After all the big talk by Powell of greater and faster rate hikes, will the Fed be able to change its mind now that the facts have changed? “What they should do is the right thing,” says Campbell Harvey, a professor of finance at Duke University. “It’s ok to change your mind in the wake of new information and the new data are very serious – that might mean changing your mind.”
But the right thing may not be self-evident to the Fed. If continued high inflation, failing banks and an unsteady financial system is the wrong thing, then its moonshot opposite would be lower inflation, no toppled banks, no recession. But is that even possible? Tackling this thorny combination of problems is proving to be challenging, especially as the very steps the Fed must take to bring down inflation are creating fresh and menacing cracks in the financial system. Tougher still, it is only long after the Fed’s decisions have been made that it learns if it chose correctly, as central bank moves can take anywhere from months to years to show their full effects.
As the Fed weighs its next decision, it will be very interesting to see who ended up in Powell’s appointment book this week. During the global financial crisis of 2007-2008, a Freedom of Information Act filing revealed former Fed chief Ben Bernanke received a bevy of phone calls from an ex-Treasury secretary (Robert Rubin) and a flurry of hedge funds (among them, Bridgewater Associates) just before the central bank decided to slash rates. No doubt, Powell is fielding many similar calls to the chairman’s office this week.
How much the Fed is willing to sacrifice to break the back of the nation’s worst inflation streak in four decades may finally be made plain. Based on Powell’s recent remarks, we know the Fed is willing to risk or even create a recession to reduce U.S. inflation, but is it willing to risk the stability of the entire financial system?
Perhaps more to the point, is it willing to risk shouldering a portion of the blame?
“Why rush? You need more analysis,” Harvey says. “It’s hard to see the reason to do this in this manner. It’s dumbfounding. Things have changed since the last Fed meeting. You can make a direct connection between the Fed’s policy moves and the contagion.”
A Crypto-Bank Contagion Death Loop?
The latest banking crisis proves crypto does not exist in a universe of its own that never touches Wall Street.
With apologies to Rudyard Kipling, when it comes to central banks and crypto, the idea was that never the twain shall meet. The rise of cryptocurrencies and decentralized financial systems brought with them the sacred promise to operate outside the traditional financial system.
Yet the bankruptcy of Sam Bankman-Fried’s $32 billion crypto empire FTX – which led to the loss of billions of dollars of customer funds, some of which appear to have influenced U.S. elections and ended up directly in Bankman-Fried’s pocket – blew those assurances to high heaven. Now the latest banking crisis is finishing the job.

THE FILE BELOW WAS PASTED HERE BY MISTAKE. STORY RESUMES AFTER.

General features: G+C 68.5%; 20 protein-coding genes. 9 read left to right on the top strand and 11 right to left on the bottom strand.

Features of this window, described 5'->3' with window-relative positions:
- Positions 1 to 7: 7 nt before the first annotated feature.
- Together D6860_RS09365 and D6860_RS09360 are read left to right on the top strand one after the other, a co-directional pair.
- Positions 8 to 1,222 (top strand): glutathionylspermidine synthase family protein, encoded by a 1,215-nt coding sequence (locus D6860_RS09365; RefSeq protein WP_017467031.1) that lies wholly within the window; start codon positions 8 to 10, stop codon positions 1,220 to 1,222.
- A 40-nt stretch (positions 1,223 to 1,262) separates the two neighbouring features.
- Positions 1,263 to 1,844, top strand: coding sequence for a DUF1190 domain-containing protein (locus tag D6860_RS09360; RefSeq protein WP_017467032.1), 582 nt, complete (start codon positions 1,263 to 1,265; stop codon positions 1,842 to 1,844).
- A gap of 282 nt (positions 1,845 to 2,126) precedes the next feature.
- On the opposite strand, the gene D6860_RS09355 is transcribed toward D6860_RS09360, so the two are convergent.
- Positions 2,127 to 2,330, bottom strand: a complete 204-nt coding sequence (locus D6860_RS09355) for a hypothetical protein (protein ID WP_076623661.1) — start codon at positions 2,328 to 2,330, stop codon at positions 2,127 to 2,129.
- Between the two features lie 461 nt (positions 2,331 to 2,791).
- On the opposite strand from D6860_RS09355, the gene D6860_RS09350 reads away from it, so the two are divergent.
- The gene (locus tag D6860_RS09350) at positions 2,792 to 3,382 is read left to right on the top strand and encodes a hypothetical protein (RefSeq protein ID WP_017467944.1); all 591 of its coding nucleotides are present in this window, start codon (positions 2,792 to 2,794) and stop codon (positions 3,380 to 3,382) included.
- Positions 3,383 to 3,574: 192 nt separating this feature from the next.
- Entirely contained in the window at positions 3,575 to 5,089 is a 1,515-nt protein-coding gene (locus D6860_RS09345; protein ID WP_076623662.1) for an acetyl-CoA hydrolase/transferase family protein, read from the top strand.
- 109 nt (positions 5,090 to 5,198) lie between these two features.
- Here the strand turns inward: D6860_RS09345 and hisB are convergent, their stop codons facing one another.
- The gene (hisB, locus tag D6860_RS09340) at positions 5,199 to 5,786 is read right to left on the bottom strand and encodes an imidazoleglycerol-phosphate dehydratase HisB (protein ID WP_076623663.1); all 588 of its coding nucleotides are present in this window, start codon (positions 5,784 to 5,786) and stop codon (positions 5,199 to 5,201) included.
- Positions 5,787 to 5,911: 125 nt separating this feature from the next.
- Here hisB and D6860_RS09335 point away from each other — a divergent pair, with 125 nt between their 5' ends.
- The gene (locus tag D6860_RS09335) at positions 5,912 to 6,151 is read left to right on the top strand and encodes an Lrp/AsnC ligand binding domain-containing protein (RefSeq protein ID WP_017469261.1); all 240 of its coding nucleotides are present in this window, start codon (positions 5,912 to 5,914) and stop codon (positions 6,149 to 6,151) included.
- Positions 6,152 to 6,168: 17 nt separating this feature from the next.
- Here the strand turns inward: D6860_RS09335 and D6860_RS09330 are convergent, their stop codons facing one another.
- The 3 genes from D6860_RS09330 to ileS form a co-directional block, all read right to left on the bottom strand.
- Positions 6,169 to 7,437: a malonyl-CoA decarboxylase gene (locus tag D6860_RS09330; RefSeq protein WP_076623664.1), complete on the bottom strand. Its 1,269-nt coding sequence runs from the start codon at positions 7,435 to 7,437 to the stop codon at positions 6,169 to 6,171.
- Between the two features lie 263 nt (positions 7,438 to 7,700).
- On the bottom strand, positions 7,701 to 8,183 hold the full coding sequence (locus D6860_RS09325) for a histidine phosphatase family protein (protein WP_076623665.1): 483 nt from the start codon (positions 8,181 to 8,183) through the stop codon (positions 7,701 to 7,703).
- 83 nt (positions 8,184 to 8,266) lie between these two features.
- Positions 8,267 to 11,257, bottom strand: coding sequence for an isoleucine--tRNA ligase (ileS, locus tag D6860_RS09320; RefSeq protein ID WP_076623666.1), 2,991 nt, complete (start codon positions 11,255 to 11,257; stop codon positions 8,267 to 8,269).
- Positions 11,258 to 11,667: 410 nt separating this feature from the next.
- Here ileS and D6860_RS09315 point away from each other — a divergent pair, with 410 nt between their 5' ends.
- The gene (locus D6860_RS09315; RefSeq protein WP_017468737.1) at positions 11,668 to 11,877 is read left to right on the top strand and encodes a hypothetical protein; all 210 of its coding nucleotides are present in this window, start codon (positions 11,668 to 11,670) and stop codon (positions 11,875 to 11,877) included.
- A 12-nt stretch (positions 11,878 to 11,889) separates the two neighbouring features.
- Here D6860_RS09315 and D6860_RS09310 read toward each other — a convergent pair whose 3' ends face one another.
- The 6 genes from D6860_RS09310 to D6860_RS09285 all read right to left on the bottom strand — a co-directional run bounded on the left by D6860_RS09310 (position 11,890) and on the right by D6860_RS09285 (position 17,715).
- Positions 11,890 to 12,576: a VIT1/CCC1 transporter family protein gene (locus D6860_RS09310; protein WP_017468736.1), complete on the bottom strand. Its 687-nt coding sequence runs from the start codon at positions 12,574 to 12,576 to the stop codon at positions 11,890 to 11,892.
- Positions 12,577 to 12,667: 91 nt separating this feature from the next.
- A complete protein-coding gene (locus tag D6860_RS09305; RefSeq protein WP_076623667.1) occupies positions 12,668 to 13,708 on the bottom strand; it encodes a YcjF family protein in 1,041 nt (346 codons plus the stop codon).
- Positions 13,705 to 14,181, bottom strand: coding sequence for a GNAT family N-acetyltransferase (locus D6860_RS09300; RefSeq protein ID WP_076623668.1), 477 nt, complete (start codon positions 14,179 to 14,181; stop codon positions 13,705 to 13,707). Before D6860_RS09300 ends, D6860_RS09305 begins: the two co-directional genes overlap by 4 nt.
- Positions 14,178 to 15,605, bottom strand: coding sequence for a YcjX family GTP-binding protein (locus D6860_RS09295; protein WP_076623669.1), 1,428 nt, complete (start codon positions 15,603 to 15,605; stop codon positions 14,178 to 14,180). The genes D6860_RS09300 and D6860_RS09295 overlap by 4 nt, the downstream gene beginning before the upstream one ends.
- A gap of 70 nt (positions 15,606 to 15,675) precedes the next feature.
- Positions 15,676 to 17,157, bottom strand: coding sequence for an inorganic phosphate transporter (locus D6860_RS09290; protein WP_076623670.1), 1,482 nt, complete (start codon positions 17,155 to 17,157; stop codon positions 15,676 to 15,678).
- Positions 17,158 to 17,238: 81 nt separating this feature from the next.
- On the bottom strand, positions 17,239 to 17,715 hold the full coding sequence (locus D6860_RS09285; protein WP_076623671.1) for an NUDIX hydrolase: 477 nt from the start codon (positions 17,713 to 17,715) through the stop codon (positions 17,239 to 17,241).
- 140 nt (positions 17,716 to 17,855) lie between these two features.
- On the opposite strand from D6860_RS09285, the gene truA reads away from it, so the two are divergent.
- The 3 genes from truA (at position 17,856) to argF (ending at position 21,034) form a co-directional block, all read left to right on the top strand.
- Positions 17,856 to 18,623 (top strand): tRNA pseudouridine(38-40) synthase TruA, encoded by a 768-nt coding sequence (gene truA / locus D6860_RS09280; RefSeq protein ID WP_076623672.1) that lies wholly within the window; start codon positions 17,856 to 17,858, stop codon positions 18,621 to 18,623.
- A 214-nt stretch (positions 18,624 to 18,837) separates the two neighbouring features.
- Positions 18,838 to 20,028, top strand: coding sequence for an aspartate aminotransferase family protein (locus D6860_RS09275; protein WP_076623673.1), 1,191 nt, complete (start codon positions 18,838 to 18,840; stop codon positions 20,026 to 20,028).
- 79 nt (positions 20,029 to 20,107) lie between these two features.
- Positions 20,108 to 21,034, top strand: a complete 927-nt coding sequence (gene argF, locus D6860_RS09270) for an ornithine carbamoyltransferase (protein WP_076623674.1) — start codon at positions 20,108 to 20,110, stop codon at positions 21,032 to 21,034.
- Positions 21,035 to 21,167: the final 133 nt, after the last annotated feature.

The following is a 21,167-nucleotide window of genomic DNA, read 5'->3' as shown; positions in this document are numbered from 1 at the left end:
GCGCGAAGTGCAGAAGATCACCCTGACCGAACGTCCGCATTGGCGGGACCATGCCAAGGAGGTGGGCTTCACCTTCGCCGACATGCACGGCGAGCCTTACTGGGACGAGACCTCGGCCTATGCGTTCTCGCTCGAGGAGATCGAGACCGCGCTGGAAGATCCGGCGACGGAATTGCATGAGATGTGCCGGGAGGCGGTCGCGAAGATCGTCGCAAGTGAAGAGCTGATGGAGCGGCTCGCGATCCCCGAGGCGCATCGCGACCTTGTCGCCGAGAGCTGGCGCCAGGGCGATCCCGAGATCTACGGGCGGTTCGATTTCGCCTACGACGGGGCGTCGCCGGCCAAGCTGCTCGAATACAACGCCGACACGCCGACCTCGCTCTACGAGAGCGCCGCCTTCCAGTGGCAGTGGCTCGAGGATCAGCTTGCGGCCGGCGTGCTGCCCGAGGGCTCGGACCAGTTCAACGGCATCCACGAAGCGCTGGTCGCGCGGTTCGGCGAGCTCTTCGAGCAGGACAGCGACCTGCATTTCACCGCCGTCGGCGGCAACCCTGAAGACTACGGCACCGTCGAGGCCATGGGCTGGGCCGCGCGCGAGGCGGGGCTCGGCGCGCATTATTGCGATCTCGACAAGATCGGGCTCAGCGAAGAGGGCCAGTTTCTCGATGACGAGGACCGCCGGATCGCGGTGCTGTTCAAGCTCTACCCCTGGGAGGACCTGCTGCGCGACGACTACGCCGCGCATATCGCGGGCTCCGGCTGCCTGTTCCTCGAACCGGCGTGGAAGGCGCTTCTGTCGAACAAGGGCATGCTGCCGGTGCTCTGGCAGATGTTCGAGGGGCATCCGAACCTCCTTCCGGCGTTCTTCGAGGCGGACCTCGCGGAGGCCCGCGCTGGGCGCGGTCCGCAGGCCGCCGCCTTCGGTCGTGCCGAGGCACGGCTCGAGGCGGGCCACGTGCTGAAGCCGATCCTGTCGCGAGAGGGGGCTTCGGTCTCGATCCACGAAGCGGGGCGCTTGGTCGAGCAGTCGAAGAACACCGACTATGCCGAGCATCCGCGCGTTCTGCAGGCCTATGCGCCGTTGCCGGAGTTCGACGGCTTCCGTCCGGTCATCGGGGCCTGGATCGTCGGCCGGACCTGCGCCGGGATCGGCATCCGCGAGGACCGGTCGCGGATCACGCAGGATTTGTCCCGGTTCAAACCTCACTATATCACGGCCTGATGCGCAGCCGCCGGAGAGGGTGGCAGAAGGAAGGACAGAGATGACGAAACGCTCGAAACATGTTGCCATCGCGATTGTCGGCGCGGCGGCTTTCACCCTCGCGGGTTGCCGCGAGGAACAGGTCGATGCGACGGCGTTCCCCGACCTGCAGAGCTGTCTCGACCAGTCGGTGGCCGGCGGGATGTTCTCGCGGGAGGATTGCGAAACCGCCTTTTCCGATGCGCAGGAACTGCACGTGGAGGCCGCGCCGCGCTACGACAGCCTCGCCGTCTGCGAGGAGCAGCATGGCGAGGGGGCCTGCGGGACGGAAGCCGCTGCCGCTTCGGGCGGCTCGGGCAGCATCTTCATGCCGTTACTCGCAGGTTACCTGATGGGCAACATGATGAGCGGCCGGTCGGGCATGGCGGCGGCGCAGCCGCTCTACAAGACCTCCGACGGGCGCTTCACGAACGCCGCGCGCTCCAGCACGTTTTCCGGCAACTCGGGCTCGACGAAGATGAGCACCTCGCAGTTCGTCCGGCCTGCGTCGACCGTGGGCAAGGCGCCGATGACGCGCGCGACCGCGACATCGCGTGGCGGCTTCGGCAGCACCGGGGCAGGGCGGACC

The volatility of a crypto winter and rising interest rates, which combined to upend FTX late last year, certainly went uncontained, and the subsequent contagion ravaged crypto exchanges, then financial institutions, like Silicon Valley Bank, Silvergate Bank and Signature Bank, all of which served the crypto community. No matter how much central banks and crypto maximalists despise each other, their linkages can no longer be denied, or ignored.
Barney Frank, a former congressman who served on the board of New York-based Signature Bank, took the observation one step further, highlighting not just a correlation, but direct causation when it came to FTX’s role in the failures. “I think, if it hadn’t been for FTX and the extreme nervousness about crypto, that this wouldn’t have happened,” Frank said. “That wasn’t something that could have been anticipated by regulators.”
If that is true, then it also means last year’s steady stream of crypto calamities, not just FTX, likely contributed to the cumulative mess U.S. regulators are grappling with today. But that doesn’t mean U.S. regulators are happy to clean it up. In a sign they are not interested in saving crypto’s billions, the U.S. Federal Deposit Insurance Corp. arranged a deal for Signature’s cash deposits to be assumed by Flagstar Bank, a subsidiary of New York Community Bank, with the glaring exception of its $4 billion of crypto company deposits. Those crypto businesses were forced to bank elsewhere.
Frank, who helped lead major regulatory reforms of the U.S. banking system in 2008 following the global financial crisis, said he believes the move to exclude crypto companies was “to send a message to get people away from crypto.”
That strategy could backfire, driving the $1 trillion crypto industry even further offshore, making it all the harder for regulators to keep watch over it, prevent fraud, or investigate criminal activity and money laundering. Which, one might reasonably argue, is exactly the opposite of what regulators are supposed to do.